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These livid flames

  • Category / Instrument : Organ
  • Duration : 17'
  • Genre : contemporary
  • Sortiment : Score
  • Number of pages : 24
  • Publisher : Lemoine
  • Code : 29146
  • Published : 27/05/2014
  • ISBN / ISMN : 9790230991469


26/07/2014 - International Organ Festival Haarlem (Netherlands), Basilica of St Bavo - Bernard Haas (organ)


Musik an St. Martin de Kassel (Allemagne), Stichting International Orgelconcours de Haarlem (Pays-Bas), de Orgelpark Amsterdam (Pays-Bas) et de Toulouse les Orgues (France) avec le soutien de la Fondation Francis et Mica Salabert


to Bernhard Haas


These livid flames is a collective commission from Musik an St. Martin in Kassel (Germany), the Stichting International Orgelconcours (the Netherlands), the Orgelpark Amsterdam (the Netherlands) and Toulouse les Orgues (France). The work has also received support from the Fondation Francis et Mica Salabert.
The commissions were joined together by Bernhard Haas, dedicatee of the piece, who will give the premiere performances. The "registration" of the piece was done on the Trinity Church organ in Paris, where Olivier Messiaen was the official organist.
The composer and organist Thomas Lacôte generously helped me complete this version of the work. Bernhard Haas kindly offered to do a final reading, making new propositions of how to adapt the piece for modern organ. I extend my profound gratitude to both of them.
The title of the piece, These livid flames is drawn from John Milton, Paradise Lost, Book I, verse 182:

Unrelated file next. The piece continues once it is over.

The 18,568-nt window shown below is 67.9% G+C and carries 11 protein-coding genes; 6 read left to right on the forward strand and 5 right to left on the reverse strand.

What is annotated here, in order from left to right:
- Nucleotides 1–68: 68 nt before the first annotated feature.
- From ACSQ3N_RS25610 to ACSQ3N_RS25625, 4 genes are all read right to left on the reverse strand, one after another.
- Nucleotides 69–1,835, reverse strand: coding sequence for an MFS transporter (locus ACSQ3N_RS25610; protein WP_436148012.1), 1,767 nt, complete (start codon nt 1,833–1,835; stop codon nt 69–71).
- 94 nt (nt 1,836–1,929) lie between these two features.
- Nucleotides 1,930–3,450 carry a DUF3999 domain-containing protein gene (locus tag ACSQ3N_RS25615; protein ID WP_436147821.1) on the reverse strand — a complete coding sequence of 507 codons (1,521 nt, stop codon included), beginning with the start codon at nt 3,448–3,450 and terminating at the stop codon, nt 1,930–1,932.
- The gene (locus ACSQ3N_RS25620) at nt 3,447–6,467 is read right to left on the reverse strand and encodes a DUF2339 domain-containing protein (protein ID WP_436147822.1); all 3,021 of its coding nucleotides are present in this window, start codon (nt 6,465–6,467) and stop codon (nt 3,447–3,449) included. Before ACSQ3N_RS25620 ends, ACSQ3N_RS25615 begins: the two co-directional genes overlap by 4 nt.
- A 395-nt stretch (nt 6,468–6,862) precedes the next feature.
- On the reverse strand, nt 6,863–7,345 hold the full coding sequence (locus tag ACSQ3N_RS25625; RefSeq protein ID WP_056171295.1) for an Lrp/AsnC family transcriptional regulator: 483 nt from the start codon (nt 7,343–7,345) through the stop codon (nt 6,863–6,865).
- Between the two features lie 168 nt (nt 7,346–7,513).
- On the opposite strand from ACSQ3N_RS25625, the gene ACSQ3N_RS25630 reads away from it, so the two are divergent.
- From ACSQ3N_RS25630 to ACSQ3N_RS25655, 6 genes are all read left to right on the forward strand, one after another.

Perhaps hath spent his shafts, and ceases now
To bellow through the vast and boundless Deep.
Let us not slip th' occasion, whether scorn,
Or satiate fury yield it from our Foe.
Seest thou yon dreary Plain, forlorn and wilde, [180]
The seat of desolation, voyd of light,
Save what the glimmering of these livid flames
Casts pale and dreadful? Thither let us tend
From off the tossing of these fiery waves,
There rest, if any rest can harbour there, [185]

Milton's father, a merchant and devout Anglican, played the organ and composed religious music. For Milton, the organ was, from the start, the most essential instrument, capable of transporting thought toward the infinite, of making an invisible presence known, of evoking the rumbling of the different hells, their "general hissing", or summoning the sublime harmony of celestial choirs. The organ also processes the terrible privilege of being able to express losing the sensation of self, the threat of annihilation (loss of being), assimilable with the fall.
Satan having just been flung out of heaven into the fathomless abyss, discovers the extensive dispersal of the chaotic regions. "No light but rather darkness visible." (I, 63). Only visible darkness emanates from these livid flames.
Paradise Lost is the story of evil, in the manner of the Book of Job or the Divine Comedy. Evil makes itself known through strange apparitions, a pernicious suavity followed by blasphemous parodies, twisted retorts or sterile imitations, and finishes in perversion and monstrosity. The bad will stumbles, rallies, perseveres and collapse into itself, in an inexorable and retrograde blindness. It leads the sinister exodus of hardened hearts.
To translate this moment of loss and collapse, no need to take inventory of the most recent innovations of organ technique. A reflection on the essence of the instrument seemed preferable to me. In fact, for me, the very system of registration seems to condense, in its essence, the most difficult paradoxes of occidental metaphysics.

Hugues Dufourt



Hugues Dufourt favours slow transformations of a seldom-interrupted musical discourse. He conceives forms through the evolution of masses and focuses on the concept of thresholds, of oscillations, of interference, and directional procedures. A pioneer of the spectral movement, he, however, gives it a more encompassing definition, [...]


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